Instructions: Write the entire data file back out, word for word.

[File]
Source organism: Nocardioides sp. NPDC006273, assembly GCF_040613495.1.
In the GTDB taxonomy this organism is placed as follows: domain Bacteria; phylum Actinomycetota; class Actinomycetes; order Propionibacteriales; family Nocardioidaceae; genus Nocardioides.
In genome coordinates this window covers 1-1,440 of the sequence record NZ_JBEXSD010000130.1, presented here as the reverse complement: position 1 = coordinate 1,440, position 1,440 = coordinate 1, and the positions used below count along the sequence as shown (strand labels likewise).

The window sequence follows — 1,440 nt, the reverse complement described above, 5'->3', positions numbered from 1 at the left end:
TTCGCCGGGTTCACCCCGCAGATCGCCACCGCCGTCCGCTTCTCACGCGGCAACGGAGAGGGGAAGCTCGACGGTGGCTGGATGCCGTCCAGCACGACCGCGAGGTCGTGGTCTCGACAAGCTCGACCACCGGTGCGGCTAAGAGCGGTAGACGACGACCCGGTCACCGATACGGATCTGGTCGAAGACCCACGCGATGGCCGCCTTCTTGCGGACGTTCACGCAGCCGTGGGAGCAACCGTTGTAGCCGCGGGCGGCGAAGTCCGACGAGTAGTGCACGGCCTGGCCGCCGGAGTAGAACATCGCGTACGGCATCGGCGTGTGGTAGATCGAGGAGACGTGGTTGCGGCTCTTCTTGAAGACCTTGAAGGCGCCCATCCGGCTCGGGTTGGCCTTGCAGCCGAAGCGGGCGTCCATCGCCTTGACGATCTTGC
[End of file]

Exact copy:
Source organism: Nocardioides sp. NPDC006273, assembly GCF_040613495.1.
In the GTDB taxonomy this organism is placed as follows: domain Bacteria; phylum Actinomycetota; class Actinomycetes; order Propionibacteriales; family Nocardioidaceae; genus Nocardioides.
In genome coordinates this window covers 1-1,440 of the sequence record NZ_JBEXSD010000130.1, presented here as the reverse complement: position 1 = coordinate 1,440, position 1,440 = coordinate 1, and the positions used below count along the sequence as shown (strand labels likewise).

The window sequence follows — 1,440 nt, the reverse complement described above, 5'->3', positions numbered from 1 at the left end:
TTCGCCGGGTTCACCCCGCAGATCGCCACCGCCGTCCGCTTCTCACGCGGCAACGGAGAGGGGAAGCTCGACGGTGGCTGGATGCCGTCCAGCACGACCGCGAGGTCGTGGTCTCGACAAGCTCGACCACCGGTGCGGCTAAGAGCGGTAGACGACGACCCGGTCACCGATACGGATCTGGTCGAAGACCCACGCGATGGCCGCCTTCTTGCGGACGTTCACGCAGCCGTGGGAGCAACCGTTGTAGCCGCGGGCGGCGAAGTCCGACGAGTAGTGCACGGCCTGGCCGCCGGAGTAGAACATCGCGTACGGCATCGGCGTGTGGTAGATCGAGGAGACGTGGTTGCGGCTCTTCTTGAAGACCTTGAAGGCGCCCATCCGGCTCGGGTTGGCCTTGCAGCCGAAGCGGGCGTCCATCGCCTTGACGATCTTGC